For an ionic compound, is it always true that the greater the thermal stability, the greater the lattice energy. E.g. for 2 ionic compounds MX and MY, if MX has a higher thermal stability than MY, does MX necessarily have a higher lattice energy?


2 Answers 2


1) Lattice energy is the measure of the stability of an ionic solid.

It is the energy required to separate the ions in one mole of a solid ionic compound into gaseous ions.

The weaker the bond between the ions, the easier it will be to break that bond and separate the ions into gaseous ions and the lesser will be the lattice energy.

Therefore, the stronger the bond between the ions, the more is the lattice energy of the ionic compound.

2 )Thermal stability depends upon the amount of heat required to break the ionic compound. Clearly, the stronger the bond between the ions is, the more heat will be required to break the bond and as a result, the thermal stability of the compound increases.

Therefore, stronger the bond, more is the thermal stability of the ionic solid.

In general, we can say that as thermal stability increases, the lattice energy also increases, but they also also depend upon the crystal structure of the solid and other factors.

So, you cannot say with certainty that if the thermal stability is high, then lattice energy will be high too.

Hence, the answer is no. If MX has a higher thermal stability than MY, then it may or may not have higher lattice energy than MY.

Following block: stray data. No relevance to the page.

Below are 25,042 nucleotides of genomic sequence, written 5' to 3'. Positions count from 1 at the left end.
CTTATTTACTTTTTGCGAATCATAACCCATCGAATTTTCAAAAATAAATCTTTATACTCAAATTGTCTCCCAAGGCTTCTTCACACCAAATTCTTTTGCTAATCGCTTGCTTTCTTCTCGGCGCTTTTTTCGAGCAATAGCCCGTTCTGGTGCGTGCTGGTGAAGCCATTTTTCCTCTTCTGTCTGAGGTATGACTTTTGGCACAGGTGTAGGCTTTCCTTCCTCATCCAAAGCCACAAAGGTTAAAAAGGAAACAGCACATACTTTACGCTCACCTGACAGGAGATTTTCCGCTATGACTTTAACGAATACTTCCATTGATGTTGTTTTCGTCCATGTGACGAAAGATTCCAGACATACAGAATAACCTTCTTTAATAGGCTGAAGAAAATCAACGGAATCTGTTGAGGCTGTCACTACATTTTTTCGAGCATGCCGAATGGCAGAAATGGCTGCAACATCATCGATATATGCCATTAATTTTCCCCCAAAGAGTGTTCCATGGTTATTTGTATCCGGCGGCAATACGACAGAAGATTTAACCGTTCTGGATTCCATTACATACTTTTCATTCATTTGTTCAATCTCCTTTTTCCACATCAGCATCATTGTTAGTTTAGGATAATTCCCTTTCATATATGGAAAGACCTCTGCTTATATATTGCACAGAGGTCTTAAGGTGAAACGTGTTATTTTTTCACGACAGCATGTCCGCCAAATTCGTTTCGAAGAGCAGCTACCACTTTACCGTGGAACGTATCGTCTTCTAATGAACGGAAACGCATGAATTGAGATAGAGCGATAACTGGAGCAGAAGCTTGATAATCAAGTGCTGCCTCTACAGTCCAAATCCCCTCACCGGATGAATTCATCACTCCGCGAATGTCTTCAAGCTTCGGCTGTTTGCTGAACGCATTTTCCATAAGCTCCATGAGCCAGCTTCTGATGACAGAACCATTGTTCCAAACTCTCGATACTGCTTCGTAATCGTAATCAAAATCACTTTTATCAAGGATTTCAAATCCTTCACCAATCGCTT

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    $\begingroup$ That correlation is not true. There's a very simple counter-example: $\ce{MgCO3}$ vs $\ce{BaCO3}$. $\ce{MgCO3}$ has a larger lattice energy ($\ce{Mg^2+}$ smaller than $\ce{Ba^2+}$), but lower thermal stability (decomposes at a lower temperature). $\endgroup$ Feb 16, 2017 at 13:59
  • $\begingroup$ You mean the part where I said one implies the other and vice versa? Yeah, I didn't take into account the crystal structures. $\endgroup$
    – Arishta
    Feb 16, 2017 at 14:01
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    $\begingroup$ It's not about crystal structure, really. The thing is that you have to consider the products - in this case it forms $\ce{MO}$ and that's very favourable for $\ce{Mg}$ and not as favourable for $\ce{Ba}$. (That's because of, again, lattice energy.) $\endgroup$ Feb 16, 2017 at 14:11
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    $\begingroup$ Why wouldn't it matter ? Clearly, some crystal structures are more stable than others. So, energy required to break the ionic lattice and separate the ions into its constituent atoms would be obviously high. Okay, could it be because crystal structures would affect both, lattice energy and thermal stability? $\endgroup$
    – Arishta
    Feb 16, 2017 at 14:18
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    $\begingroup$ The factors would probably depend on the precise route of thermal decomposition. Essentially if thermal decomp. is a reaction $\ce{A -> B + C +}\cdots$, to find how favourable this reaction is, you would need to not only look at the stability of the reactant $\ce{A}$ (which is indeed measured by the lattice energy) but also the stability of the products $\ce{B + C + }\cdots$. The exact factors would depend on exactly what $\ce{B}$ and $\ce{C}$ etc. are. $\endgroup$ Feb 16, 2017 at 14:36

When you supply energy to an ionic compound to separate it into its component ions (e.g. $\ce{MgCO3}$ to $\ce{Mg^2+}$ and $\ce{CO3^2-}$) it is called the lattice energy. The same amount of energy is released when this same ionic compound is formed ($\ce{MgCO3}$).

You can also heat this compound ($\ce{MgCO3}$) until it breaks down to $\ce{MgO}$ and $\ce{CO2}$. And that is called thermal decomposition. I don't know what determines whether the heat supplied will break down the ionic compound or separate it into its component ions but that is the difference between the two processes.


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